Africa Battles Wave of Subsea Cable Breaks

The continent's operators struggle to provide businesses network resiliency for the much-needed economic growth of African nations.

4 Min Read
The continent's operators struggle to provide subsea cable businesses network resiliency for much-needed economic growth
(Credit: Iulian Dragomir / Alamy Stock Photo)

Doing business in Africa has become tougher thanks to recent subsea cable cuts off South Africa, western Africa in April, and the numerous cable cuts in the Red Sea in February, with repair on the last group yet to conclude.

Africa is home to endless national resources, with terrain from the Sahara Desert to deep jungles and Mt. Kilimanjaro. But the continent’s communications options are fragile and limited, with backups such as satellite and wireless insufficient for high volumes of traffic.

The number and impact of the subsea cable cuts underscore the fragile nature of Africa's telecom options, not just multinational businesses in the continent, foreign businesses considering expanding to the continent, and African countries looking to attract economic investment globally.

The cost of subsea cable failures can be substantial, with repairs costing up to $6 million on average and taking around 13 days to complete. Additionally, the cost of cable repairs in bad weather can escalate to upwards of 200,00 Euros per day, emphasizing the need for a focus on the long-term reliability of subsea circuits.

Recent outages: West Africa

An update from the WIOCC, a wholesaler carrier that delivers high-capacity connectivity between Africa and the rest of the world, said 35 networks across West African countries, Nigeria inclusive, have been restored to full capacity resilience, adding that it will take another four weeks to fully restore internet services to all network operators that are connected to the affected four submarine cables that came from Europe, with landing points along the West African coast.

WIOCC has access to vast terrestrial fiber and subsea cable networks. The carriers’ carrier offers cloud operators, content providers, fixed and mobile telcos, ISPs, and other operators reliable, seamless, high-capacity connectivity between more than 30 African countries and key global financial and commercial centers.

The WIOCC head estimated it will cost a total of about $2 million to achieve full restoration to a single subsea cable, depending on the extent of the cut on the cable.

Commissioned studies show that new cable landings can be a catalyst for change. Decreases in broadband prices and increases in broadband penetration rates often translate into economic growth for the surrounding population that benefits individuals and businesses.

RTI International, an independent nonprofit research institute, reports that 2Africa will improve Africa's GDP by up to 0.58 percent, equivalent to about $36.9 billion within the first two to three years of operations. The company emphasizes this is “a very conservative estimate since more countries have been added to the cable design since the study was published.”

With the situation approaching a breaking point, the telco for a small island nation vacation destination and financial services user off southeast Africa was victimized by a cable outage that cut its internet connection. Mauritius reported business interruptions as ATMs, banks and hotels for hours were without Internet access. Now, it has taken action that could eventually help the region in the future.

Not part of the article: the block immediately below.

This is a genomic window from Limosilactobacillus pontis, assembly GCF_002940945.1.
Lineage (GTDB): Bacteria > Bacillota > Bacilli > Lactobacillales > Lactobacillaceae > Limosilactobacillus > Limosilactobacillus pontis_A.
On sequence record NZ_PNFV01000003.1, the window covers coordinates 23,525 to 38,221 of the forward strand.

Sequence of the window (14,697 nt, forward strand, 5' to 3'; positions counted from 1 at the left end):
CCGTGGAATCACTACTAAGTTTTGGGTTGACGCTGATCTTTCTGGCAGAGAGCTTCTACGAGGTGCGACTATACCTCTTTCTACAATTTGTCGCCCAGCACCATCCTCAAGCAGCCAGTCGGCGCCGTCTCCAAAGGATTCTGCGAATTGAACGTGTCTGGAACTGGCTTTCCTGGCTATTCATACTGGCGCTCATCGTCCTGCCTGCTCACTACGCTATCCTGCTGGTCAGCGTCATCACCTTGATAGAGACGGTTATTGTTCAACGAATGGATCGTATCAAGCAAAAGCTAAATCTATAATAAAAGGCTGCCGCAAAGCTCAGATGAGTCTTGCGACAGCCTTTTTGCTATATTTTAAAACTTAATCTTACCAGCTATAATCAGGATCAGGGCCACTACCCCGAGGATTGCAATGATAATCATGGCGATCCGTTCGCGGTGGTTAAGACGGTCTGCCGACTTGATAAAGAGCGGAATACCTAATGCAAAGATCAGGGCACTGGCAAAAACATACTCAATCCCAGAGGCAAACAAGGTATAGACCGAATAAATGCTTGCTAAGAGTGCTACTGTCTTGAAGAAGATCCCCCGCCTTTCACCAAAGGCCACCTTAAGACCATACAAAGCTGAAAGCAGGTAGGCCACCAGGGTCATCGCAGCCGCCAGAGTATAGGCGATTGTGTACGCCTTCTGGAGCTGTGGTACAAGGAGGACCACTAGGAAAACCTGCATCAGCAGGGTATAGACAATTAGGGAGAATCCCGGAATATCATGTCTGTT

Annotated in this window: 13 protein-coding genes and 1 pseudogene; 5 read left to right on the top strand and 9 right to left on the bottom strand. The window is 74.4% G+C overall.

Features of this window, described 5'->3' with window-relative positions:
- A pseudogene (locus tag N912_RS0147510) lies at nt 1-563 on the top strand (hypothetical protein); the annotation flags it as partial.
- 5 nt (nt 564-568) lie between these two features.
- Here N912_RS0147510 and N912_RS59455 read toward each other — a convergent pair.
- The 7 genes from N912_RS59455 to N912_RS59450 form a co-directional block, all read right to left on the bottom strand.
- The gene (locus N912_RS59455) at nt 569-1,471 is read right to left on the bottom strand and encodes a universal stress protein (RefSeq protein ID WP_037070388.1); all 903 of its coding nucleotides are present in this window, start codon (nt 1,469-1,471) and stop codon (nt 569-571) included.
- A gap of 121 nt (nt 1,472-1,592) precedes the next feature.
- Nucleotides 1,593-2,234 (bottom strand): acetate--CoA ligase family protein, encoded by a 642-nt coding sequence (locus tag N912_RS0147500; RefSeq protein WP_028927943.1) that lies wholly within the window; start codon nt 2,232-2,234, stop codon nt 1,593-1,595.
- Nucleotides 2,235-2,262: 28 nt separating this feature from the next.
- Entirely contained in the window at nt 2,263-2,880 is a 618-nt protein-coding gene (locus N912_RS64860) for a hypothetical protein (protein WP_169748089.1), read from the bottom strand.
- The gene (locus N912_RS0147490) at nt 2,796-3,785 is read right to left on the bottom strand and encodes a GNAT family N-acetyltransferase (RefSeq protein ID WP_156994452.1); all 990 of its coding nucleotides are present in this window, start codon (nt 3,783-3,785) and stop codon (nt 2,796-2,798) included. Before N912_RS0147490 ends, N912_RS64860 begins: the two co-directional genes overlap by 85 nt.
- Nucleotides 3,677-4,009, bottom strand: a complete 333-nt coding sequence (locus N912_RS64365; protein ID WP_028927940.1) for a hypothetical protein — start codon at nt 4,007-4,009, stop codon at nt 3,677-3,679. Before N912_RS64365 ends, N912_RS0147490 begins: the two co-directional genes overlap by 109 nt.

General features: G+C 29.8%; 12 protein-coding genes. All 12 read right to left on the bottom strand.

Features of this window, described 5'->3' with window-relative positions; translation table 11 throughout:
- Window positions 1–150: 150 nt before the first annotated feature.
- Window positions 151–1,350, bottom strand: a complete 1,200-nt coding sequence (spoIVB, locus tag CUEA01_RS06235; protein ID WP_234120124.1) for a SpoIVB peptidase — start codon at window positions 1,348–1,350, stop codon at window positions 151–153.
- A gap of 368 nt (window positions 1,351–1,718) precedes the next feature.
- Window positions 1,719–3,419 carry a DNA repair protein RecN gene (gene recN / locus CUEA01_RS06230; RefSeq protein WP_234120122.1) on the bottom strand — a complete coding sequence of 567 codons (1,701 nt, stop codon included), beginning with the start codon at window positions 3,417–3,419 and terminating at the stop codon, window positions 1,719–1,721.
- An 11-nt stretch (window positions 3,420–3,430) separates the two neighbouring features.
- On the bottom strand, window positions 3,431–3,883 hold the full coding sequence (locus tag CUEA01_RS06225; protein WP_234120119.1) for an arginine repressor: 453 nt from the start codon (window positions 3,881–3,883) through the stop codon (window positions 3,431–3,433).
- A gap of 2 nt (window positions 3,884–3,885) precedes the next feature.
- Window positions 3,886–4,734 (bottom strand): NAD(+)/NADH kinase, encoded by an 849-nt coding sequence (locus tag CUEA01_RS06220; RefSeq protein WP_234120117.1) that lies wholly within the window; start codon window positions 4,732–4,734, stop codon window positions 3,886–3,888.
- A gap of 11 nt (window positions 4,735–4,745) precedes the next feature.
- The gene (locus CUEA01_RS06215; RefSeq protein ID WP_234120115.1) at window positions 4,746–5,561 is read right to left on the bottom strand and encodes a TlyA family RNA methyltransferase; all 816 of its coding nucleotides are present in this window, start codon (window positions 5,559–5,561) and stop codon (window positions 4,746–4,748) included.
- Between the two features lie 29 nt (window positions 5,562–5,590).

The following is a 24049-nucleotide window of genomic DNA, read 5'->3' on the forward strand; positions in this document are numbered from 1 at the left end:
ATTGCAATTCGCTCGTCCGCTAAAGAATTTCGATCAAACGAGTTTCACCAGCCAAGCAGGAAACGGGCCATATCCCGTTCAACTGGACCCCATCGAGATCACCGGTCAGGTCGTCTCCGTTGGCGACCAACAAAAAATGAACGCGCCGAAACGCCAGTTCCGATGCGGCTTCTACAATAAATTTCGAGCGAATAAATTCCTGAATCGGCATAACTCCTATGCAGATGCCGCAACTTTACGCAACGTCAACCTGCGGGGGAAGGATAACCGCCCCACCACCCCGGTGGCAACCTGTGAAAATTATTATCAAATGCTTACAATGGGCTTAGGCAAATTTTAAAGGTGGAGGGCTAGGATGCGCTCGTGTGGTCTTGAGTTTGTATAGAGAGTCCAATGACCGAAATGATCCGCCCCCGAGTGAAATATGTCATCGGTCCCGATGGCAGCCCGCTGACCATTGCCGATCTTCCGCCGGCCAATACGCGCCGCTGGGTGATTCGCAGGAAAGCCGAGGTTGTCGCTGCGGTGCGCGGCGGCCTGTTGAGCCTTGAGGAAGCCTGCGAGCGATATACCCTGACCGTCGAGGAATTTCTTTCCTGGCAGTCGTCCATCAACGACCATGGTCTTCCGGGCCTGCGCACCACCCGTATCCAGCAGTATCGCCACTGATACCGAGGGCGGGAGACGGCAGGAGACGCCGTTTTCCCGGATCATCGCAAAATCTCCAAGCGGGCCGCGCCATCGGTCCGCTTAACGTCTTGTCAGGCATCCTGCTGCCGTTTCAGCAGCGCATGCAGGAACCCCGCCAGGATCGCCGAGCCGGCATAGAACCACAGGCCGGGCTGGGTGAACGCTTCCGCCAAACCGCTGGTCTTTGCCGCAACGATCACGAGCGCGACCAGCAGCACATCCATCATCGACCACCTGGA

Mauritius Telecom CEO Kapil Reesaul has brought together providers Reliance, Jio, Infocomm, and Orange for a new undersea cable linking Africa, Indian Ocean islands, and Asia, improving redundancy in regions hit by breakdowns.

Good news, bad news, plan

2Africa: In 2020, a consortium-driven subsea cable named 2Africa was announced and expected to be online by late last year. It practically encircled the continent, promising to provide higher-speed service and advanced technology.

Equiano: A new subsea cable driven by Google connects Europe with Western African countries through Portugal. Part of the allure is the ability to handle route diversity with other cables. It also boasts advanced optical technologies and far higher speeds of 800G.

T-4: The route will be built to link Africa with the Indian Ocean and Asia. However, it is replacing a current cable, dubbed Safe Africa Far East (SAFE), which is due to be retired in 2027 after 25 years of service. The cable will have a thousand times more capacity than SAFE, the telco CEO claimed.

While new and planned subsea cables will bring benefits to customers, planning for a major cable retirement, transitioning data, and locating sorely needed route diversity will require research and planning for starters.

“With so many cable breakdowns we are having, we want to secure the Far East with a cable that will run from Mauritius to India and Singapore,” the island telco’s CEO said in a recent interview.

The bottom line on subsea cables

Africa has long been viewed as mysterious and largely unexplored. Nowadays, the mystery is how businesses around the world -and on the continent -can overcome challenges to forge reliable and resilient network links to brighten commerce opportunities.

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About the Author(s)

Bob Wallace, Featured Writer

A veteran business and technology journalist, Bob Wallace has covered networking, telecom, and video strategies for global media outlets such as International Data Group and United Business Media. He has specialized in identifying and analyzing trends in enterprise and service provider use of enabling technologies. Most recently, Bob has focused on developments at the intersection of technology and sports. A native of Massachusetts, he lives in Ashland and can be reached at[email protected]or @fastforwardbob

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